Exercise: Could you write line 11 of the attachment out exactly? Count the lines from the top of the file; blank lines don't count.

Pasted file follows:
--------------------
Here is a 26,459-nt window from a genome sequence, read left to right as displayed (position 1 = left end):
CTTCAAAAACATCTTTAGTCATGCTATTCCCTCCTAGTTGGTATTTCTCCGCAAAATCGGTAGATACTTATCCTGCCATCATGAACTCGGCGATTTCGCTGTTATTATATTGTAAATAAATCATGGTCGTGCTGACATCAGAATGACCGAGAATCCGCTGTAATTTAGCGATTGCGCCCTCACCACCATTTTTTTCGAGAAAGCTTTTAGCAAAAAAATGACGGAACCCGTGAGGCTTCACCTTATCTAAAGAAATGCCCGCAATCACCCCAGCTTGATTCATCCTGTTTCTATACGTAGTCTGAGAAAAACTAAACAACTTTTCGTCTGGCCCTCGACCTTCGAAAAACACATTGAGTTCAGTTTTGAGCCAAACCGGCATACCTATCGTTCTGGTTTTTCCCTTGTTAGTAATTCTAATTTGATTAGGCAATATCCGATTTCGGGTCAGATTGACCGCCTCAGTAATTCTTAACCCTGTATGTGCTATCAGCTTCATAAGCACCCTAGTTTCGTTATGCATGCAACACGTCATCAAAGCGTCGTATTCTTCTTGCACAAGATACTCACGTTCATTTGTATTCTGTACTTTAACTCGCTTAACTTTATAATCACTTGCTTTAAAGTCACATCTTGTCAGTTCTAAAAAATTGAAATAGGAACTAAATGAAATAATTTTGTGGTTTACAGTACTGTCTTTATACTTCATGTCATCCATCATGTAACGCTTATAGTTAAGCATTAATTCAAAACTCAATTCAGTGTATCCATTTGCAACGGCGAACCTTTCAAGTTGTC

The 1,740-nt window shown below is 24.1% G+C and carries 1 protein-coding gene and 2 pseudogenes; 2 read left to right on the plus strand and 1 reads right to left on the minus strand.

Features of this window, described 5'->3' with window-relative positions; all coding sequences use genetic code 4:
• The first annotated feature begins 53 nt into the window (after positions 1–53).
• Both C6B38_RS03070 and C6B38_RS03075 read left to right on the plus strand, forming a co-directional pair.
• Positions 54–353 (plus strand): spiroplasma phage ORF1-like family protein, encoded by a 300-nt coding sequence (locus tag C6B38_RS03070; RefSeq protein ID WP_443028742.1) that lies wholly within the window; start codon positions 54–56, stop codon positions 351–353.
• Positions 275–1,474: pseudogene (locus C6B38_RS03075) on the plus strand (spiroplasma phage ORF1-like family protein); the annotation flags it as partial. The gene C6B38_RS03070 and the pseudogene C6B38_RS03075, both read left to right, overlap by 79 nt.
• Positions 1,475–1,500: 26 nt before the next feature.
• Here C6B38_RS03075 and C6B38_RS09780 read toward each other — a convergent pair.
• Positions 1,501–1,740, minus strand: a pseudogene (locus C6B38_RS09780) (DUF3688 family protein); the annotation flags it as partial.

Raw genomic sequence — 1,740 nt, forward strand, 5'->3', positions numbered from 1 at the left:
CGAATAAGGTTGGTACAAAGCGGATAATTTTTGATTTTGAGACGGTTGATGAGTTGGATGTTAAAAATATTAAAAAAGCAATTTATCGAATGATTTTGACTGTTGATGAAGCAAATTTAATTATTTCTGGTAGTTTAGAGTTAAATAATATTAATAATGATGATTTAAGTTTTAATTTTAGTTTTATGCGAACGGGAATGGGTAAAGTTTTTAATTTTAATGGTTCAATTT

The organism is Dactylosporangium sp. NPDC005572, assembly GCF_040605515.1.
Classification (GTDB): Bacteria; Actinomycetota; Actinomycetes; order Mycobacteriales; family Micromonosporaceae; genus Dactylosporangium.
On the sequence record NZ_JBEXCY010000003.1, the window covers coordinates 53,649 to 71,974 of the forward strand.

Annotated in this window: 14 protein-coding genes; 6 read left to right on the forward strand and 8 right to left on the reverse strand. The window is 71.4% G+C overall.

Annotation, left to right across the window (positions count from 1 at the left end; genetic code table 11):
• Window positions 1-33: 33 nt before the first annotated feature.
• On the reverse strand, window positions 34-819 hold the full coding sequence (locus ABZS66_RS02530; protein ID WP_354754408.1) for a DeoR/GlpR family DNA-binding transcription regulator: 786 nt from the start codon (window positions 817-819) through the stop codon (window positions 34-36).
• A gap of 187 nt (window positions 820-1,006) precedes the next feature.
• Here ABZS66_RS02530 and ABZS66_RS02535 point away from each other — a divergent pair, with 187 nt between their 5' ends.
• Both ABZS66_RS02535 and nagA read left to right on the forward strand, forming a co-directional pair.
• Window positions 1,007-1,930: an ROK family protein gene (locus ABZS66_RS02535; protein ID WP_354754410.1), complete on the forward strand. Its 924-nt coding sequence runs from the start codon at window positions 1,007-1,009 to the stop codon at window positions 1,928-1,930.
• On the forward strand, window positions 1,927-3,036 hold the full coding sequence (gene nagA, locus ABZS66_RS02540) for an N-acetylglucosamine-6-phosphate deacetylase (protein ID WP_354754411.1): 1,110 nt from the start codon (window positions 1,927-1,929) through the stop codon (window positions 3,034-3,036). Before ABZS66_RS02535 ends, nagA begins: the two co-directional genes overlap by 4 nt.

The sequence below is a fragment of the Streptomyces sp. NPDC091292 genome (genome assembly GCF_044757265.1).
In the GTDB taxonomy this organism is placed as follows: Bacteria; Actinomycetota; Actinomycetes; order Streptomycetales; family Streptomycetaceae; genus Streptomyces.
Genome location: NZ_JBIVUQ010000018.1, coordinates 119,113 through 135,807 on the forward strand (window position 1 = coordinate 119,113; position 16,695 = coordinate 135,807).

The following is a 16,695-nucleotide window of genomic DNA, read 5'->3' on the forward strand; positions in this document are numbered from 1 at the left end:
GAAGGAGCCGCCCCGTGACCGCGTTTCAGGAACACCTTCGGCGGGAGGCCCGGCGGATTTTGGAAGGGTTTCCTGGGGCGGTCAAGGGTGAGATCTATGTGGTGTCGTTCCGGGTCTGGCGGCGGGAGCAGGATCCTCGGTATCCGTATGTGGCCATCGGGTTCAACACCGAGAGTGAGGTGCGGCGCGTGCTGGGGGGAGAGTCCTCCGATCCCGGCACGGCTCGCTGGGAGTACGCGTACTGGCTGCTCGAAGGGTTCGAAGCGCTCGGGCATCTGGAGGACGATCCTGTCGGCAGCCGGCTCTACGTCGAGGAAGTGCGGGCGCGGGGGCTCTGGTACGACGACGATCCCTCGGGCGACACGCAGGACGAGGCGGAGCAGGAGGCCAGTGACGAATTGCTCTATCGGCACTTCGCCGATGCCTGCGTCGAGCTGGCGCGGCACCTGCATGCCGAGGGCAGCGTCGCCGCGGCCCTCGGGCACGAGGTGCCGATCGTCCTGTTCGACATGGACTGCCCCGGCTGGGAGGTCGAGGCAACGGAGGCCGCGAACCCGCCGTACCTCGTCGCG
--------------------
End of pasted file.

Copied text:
• Positions 1,501–1,740, minus strand: a pseudogene (locus C6B38_RS09780) (DUF3688 family protein); the annotation flags it as partial.